England-born Emmaline Bradford pledged her life to Geoffrey Garrett and then bid him farewell when he sailed to America. Although Geoffrey anticipated only a short separation, several years passed before he was able to send for Emmaline. By then the fiery flame of her youthful love had all but died. Shocked by the conditions on Geoffrey’s Kansas sheep ranch, Emmaline wishes to return to England immediately. Geoffrey offers a compromise: If Emmaline promises to stay until spring, he’ll pay her return fare if she decides to go back to her home country. When spring arrives, will Emmaline return to England, or will she marry Geoffrey and carve out a life with him in Kansas?
While this is not my favourite book of the series, it is worth persevering with. The only thing that stopped me from engaging with the characters immediately was Emmaline’s sheltered naivety. It was initially difficult for me to like her. I found it hard to understand how she could set off on this journey to America, knowing that she was meant to marry Geoffrey, having been in love with him once, only to arrive and refuse to go through with it. It’s not as if he was a complete stranger to her. It seemed to me that she was very juvenile in her approach to her circumstances – perhaps too juvenile for a twenty-two year old woman. Her continual rebellion at the beginning of the novel grew tiring after her second attempt at leaving Chetwynd Valley.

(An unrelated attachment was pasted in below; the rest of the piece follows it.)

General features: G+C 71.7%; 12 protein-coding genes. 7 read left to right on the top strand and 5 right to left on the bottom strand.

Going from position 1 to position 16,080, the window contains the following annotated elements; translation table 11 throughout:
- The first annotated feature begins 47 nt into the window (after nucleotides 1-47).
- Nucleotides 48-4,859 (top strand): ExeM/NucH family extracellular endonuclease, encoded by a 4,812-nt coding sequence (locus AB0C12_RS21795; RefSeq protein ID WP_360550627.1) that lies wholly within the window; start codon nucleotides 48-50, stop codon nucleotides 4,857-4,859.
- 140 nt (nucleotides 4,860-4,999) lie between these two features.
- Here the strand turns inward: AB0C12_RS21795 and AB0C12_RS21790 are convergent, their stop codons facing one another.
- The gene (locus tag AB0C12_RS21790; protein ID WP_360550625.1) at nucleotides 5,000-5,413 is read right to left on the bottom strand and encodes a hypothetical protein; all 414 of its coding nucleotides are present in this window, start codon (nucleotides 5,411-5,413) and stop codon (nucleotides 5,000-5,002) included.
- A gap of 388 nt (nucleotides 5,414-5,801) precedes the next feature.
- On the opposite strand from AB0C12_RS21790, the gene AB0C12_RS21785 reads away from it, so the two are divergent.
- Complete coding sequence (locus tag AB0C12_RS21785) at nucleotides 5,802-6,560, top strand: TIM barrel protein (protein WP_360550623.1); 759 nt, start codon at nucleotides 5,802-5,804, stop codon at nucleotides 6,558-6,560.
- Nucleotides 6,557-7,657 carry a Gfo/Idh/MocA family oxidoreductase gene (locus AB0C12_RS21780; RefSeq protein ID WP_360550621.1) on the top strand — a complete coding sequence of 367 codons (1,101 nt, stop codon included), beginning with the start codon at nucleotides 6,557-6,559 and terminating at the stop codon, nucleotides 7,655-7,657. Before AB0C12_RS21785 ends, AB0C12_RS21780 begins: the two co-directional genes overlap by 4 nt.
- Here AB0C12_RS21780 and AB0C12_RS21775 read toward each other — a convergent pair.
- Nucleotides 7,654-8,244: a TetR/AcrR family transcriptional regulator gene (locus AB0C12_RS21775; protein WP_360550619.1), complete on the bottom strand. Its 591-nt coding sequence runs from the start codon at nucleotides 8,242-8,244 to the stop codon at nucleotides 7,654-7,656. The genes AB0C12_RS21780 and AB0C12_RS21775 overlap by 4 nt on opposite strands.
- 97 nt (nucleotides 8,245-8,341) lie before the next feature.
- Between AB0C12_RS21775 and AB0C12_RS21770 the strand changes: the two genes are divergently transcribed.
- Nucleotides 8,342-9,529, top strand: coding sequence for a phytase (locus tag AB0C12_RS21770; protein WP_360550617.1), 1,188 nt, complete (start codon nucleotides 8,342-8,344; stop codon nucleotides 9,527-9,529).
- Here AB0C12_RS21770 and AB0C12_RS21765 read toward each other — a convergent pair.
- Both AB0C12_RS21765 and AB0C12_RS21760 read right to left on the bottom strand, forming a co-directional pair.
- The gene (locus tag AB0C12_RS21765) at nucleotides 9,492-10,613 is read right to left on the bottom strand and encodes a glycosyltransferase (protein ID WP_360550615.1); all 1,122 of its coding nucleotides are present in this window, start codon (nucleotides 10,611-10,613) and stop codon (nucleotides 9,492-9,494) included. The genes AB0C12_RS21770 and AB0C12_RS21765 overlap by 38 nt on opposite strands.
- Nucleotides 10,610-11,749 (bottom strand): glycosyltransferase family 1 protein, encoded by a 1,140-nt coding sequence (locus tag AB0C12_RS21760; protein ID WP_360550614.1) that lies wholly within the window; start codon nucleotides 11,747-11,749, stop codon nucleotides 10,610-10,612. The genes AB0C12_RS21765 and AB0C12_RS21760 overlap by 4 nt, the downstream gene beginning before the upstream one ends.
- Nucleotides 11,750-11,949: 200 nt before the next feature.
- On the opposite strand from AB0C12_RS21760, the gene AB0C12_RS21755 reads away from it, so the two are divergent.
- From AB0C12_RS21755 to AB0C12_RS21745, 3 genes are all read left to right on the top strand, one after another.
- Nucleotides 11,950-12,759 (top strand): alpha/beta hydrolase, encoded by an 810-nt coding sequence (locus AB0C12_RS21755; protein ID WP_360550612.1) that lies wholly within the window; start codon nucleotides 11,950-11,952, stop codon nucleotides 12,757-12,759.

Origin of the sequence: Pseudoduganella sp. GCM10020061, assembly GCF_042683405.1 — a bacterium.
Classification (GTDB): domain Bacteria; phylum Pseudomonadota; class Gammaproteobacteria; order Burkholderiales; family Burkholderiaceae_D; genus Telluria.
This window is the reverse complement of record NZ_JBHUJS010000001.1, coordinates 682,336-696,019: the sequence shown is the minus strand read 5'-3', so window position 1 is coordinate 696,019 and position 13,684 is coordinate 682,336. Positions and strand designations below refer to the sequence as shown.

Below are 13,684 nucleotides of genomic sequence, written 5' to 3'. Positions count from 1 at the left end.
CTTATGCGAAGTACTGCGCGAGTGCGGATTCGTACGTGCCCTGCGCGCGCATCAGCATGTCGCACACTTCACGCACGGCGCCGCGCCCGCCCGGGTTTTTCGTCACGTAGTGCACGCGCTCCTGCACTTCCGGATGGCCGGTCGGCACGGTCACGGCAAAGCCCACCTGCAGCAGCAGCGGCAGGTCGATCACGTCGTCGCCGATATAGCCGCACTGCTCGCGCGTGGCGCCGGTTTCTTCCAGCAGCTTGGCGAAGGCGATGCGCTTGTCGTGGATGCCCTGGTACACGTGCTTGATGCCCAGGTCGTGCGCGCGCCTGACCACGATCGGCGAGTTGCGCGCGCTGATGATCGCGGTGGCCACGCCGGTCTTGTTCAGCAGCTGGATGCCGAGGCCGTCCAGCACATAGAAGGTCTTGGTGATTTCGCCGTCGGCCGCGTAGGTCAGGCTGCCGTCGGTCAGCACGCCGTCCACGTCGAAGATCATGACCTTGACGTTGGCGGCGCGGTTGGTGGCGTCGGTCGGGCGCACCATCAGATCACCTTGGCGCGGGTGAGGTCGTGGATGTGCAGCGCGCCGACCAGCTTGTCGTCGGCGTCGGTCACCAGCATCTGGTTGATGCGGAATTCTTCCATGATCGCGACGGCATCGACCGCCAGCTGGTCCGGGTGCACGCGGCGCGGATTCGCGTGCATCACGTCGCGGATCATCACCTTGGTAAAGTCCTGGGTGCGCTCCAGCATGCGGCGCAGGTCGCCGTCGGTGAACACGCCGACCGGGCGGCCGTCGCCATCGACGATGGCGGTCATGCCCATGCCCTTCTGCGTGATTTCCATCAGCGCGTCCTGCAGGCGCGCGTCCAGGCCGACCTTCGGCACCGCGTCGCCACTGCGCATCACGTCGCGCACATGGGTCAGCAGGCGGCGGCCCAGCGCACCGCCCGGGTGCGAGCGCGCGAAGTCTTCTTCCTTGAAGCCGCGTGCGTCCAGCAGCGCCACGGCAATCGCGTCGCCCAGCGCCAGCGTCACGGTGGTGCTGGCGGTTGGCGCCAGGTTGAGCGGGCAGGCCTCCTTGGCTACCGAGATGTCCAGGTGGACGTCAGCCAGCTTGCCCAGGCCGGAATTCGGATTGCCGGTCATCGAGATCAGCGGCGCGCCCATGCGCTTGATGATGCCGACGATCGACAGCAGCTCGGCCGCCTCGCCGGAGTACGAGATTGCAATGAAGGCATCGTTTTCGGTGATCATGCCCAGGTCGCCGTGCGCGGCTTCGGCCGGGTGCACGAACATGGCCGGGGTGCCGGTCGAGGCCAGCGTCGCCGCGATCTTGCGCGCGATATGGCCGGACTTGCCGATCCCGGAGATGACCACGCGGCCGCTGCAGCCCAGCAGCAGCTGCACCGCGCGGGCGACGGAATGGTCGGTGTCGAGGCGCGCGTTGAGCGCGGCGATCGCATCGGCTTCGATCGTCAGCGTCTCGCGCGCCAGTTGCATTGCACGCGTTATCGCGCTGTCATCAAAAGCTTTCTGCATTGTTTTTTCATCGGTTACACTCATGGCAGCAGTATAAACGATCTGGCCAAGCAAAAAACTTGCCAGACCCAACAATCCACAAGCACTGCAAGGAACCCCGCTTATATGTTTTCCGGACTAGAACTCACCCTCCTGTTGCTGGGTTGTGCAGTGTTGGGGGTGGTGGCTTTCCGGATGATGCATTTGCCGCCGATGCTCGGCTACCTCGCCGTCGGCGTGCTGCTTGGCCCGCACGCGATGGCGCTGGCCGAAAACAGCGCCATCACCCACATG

That being said, I ended up enjoying the novel and I’m glad I persevered. Both characters mature into likeable, engaging people, who both carry the story to its satisfying conclusion. I would have liked to have seen Geoffrey open up about his own insecurities to Emmaline (especially considering he is just as culpable in their initial misunderstandings as she is) but by the last page, I had accepted the fact that he hadn’t done so and I didn’t dwell on it. I would recommend this book by saying that the ending is well worth persevering with the beginning.